Thank you to everyone who responded to our January Clinician's Quandary. Here are some of the top responses! Submit to next month's Clinician's Quandary here.
January Quandary: Many of my clients like to talk about their New Year’s resolutions, like eating better, exercising more, being kinder to their spouse. But I’ve found over the years that as excited as they may be at first to change their habits or behaviors, they often get discouraged, even despondent, when big changes don’t occur and they don’t meet their expectations for themselves. What are some concrete strategies, or even metaphors, I can use to help my clients start the new year with hope and not get overwhelmed with disappointment?
1) Experiments, Not Obligations
There’s nothing like the start of a new year to inspire efforts toward growth and change. It’s the proverbial turning of the page, with exciting next chapters full of possibilities. But almost everyone can identify with the experience of past New Year’s resolutions falling by the wayside. When this happens to clients—and myself—I give a reminder that having a goal is always better than not having one. Positive change is more likely to happen with an objective in mind. Instead of seeing resolutions as a test they pass or fail, I encourage my clients to view them as experiments or opportunities. Even if they don’t end up sticking with a goal, they’ve probably moved the needle a bit and learned things along the way that they can apply down the road.
Examining so-called “failed” objectives presents an opportunity for us to get curious about why these goals feel important to us—why they matter, what changes they might bring about, and what unconscious blocks might be undermining our efforts.
Personally, I draw from Motivational Interviewing when helping clients set goals. I try to stay as empathic and optimistic as I can when working to understand a client’s challenges. It takes a lot of active listening. Through that, I get a full picture of the resolution’s meanings, obstacles, and the client’s frustrations. Only afterward do we begin the collaborative process of making the goal S.M.A.R.T., as I like to say—Specific, Measurable, Attainable, Relevant, and Time-based. I help clients make their plan flexible and palatable, too. Last, I try to inspire joy and help clients discover fun and meaningful rewards in the small achievements along the way.
In goal-setting, we tend to think too much about the end product and not enough about the process. If the journey is the reward, then any movement toward a goal is better than not taking the journey at all.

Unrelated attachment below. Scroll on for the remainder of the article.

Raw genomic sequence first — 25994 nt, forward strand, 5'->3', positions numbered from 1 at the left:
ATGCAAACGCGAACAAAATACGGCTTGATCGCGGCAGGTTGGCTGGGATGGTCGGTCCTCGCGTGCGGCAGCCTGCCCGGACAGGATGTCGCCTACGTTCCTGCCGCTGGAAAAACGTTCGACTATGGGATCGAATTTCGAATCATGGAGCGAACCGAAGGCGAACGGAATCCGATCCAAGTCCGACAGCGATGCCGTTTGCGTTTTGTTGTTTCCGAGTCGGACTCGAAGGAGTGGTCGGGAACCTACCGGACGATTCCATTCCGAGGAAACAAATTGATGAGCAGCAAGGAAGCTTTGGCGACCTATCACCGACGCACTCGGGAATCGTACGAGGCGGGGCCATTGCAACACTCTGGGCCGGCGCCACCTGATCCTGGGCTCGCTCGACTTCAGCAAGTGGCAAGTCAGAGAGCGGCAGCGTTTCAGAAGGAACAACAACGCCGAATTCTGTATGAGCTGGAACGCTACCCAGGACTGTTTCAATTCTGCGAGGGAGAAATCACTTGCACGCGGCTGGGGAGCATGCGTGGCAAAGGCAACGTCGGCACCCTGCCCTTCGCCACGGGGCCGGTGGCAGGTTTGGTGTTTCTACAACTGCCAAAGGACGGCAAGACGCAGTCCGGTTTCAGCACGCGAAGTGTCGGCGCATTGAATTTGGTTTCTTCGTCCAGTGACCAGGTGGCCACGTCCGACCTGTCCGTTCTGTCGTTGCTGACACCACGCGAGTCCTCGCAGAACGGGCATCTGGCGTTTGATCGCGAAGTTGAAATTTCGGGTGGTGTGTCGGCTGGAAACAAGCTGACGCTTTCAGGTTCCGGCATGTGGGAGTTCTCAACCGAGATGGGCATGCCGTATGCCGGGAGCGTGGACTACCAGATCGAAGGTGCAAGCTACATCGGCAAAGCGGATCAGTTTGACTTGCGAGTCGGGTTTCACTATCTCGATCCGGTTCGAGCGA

Mary Garwood Yancy, PhD
2) Take a Systems Approach
Our difficulty with keeping promises goes all the way back to Adam and Eve and the forbidden fruit. We all know how that worked out!
If precedent isn’t enough to give us pause, consider the research: a recent U.S. News and World Report survey found that nearly 80 percent of New Year’s resolutions fail by February.
Despite our good intentions, part of the problem is that all such resolutions contain an unacknowledged lie. The changes we’re fully motivated to make are ones we usually implement right away, without waiting until New Year’s Eve or some similar occasion. Thus, resolutions begin with two strikes against them—they’re changes we hope to force upon ourselves, and only when the time comes. In the meantime, an often-unacknowledged purpose of the resolution’s timing is to permit us to engage in whatever detrimental behavior we’re engaging in for just a little while longer.
For a resolution to be effective, it can be helpful to bring other people into the equation. It’s one reason why people trying to stop drinking who regularly attend Alcoholics Anonymous have better abstinence records than those who don’t. A Philadelphia study of patients with hypertension by primary care doctor Tana Fishman found that patient compliance improves when doctors ask their patients to identify someone in their life who loves them and can help them stick to treatment. In the study, patients called these loved ones in front of their doctors and asked them to help them stay on track. It worked. We can do the same with our clients.
When it comes to helping clients meet their goals, there’s also room for us to get creative, even with the consequences. We’ve known therapists who arranged wagers with their clients. One made a bet to write a check to a nonprofit of the client’s choice if the client met his goal. If the client didn’t, then the client would mail a check to a nonprofit of the therapist’s choice. Whatever the outcome, both the client and therapist could have a good laugh afterwards.
Jay Lappin, MSW, LCSW
The Minuchin Center for the Family
Jay Efran, PhD
3) Motivation Goes Both Ways
The fact that clients talk about wanting to better themselves but don’t follow through can indicate ambivalence, a lack of responsibility, or a strong self-critic.
As the therapist, I’d first ask the client about their motivation for wanting to improve. Is it coming from within, or from some external factor? Do they really want to change? Do they believe if they lose weight, for instance, they’ll be more loved? That they’ll have a better self-image? When we explore motivations with clients, we help them reorient and set realistic goals. They might still want to make improvements, but perhaps by talking with a trusted professional, they’ll think and behave more rationally.